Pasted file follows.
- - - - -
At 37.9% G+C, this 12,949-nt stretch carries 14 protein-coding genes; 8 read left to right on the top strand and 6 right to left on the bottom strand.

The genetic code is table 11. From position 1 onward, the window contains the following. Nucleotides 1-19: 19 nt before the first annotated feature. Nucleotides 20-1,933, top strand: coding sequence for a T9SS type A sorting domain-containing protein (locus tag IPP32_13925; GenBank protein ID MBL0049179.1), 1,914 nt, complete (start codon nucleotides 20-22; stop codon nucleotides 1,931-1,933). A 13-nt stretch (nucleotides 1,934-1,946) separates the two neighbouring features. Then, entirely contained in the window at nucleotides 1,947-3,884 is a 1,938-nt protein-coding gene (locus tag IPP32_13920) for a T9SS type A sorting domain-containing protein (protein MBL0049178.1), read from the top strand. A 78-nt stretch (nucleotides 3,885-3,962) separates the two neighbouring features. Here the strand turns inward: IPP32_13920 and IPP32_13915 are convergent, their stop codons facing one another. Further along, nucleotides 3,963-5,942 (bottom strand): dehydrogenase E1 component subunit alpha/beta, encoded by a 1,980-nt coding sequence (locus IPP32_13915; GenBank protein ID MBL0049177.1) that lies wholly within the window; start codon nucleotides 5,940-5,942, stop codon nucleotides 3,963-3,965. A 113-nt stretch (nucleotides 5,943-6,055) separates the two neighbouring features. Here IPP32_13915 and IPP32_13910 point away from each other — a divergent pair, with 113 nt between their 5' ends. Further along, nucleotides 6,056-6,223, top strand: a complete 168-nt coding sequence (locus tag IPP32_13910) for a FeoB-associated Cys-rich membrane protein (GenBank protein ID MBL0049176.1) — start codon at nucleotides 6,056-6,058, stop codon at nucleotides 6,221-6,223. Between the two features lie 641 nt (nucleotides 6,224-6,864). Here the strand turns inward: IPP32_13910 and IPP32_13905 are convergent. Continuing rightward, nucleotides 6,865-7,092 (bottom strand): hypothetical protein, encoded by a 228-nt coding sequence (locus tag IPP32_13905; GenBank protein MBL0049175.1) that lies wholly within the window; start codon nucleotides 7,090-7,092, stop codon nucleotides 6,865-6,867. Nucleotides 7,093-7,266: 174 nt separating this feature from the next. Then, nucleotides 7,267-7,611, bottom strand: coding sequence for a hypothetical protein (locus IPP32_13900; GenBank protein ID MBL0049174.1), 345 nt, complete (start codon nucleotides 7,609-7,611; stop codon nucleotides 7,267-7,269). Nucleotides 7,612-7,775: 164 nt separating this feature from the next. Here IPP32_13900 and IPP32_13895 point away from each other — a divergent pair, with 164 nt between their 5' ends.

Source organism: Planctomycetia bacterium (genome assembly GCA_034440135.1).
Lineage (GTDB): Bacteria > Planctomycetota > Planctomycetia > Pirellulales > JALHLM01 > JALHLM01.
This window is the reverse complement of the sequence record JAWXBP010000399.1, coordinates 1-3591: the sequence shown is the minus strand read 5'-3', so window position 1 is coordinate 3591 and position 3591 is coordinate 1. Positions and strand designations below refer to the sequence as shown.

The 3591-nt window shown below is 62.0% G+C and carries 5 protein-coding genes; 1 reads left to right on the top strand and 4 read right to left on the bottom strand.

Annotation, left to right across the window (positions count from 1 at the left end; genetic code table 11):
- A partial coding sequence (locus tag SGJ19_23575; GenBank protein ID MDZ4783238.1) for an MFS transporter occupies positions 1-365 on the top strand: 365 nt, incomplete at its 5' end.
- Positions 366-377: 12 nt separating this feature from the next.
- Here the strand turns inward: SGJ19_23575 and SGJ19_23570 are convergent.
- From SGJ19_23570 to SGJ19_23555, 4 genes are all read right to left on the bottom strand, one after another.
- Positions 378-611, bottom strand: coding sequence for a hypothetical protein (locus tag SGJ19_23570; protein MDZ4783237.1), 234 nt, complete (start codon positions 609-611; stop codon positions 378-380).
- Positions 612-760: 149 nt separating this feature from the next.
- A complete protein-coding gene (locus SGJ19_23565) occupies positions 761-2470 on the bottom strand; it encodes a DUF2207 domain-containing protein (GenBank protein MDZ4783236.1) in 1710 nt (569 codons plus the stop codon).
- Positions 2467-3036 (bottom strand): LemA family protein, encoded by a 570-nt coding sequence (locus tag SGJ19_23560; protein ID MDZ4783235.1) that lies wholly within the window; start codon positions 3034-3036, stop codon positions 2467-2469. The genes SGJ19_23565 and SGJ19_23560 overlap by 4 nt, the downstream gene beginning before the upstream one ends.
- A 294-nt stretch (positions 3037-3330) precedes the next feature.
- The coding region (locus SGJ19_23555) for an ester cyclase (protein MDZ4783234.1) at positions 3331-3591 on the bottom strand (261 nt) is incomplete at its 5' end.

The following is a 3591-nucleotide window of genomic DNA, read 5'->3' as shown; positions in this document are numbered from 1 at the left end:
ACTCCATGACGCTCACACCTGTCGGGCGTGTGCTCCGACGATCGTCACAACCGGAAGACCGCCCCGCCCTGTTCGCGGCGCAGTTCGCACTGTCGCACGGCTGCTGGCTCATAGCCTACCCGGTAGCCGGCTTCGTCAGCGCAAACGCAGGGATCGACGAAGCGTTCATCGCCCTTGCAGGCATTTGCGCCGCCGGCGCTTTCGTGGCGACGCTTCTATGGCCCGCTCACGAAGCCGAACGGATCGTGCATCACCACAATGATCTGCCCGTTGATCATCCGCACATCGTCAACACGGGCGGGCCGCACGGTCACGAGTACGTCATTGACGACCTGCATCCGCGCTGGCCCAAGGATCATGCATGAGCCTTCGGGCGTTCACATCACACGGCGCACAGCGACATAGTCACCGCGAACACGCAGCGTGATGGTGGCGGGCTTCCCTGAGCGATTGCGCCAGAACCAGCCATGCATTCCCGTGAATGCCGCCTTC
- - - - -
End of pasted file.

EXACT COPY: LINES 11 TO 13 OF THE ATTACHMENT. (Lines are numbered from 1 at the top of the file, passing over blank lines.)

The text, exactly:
- From SGJ19_23570 to SGJ19_23555, 4 genes are all read right to left on the bottom strand, one after another.
- Positions 378-611, bottom strand: coding sequence for a hypothetical protein (locus tag SGJ19_23570; protein MDZ4783237.1), 234 nt, complete (start codon positions 609-611; stop codon positions 378-380).
- Positions 612-760: 149 nt separating this feature from the next.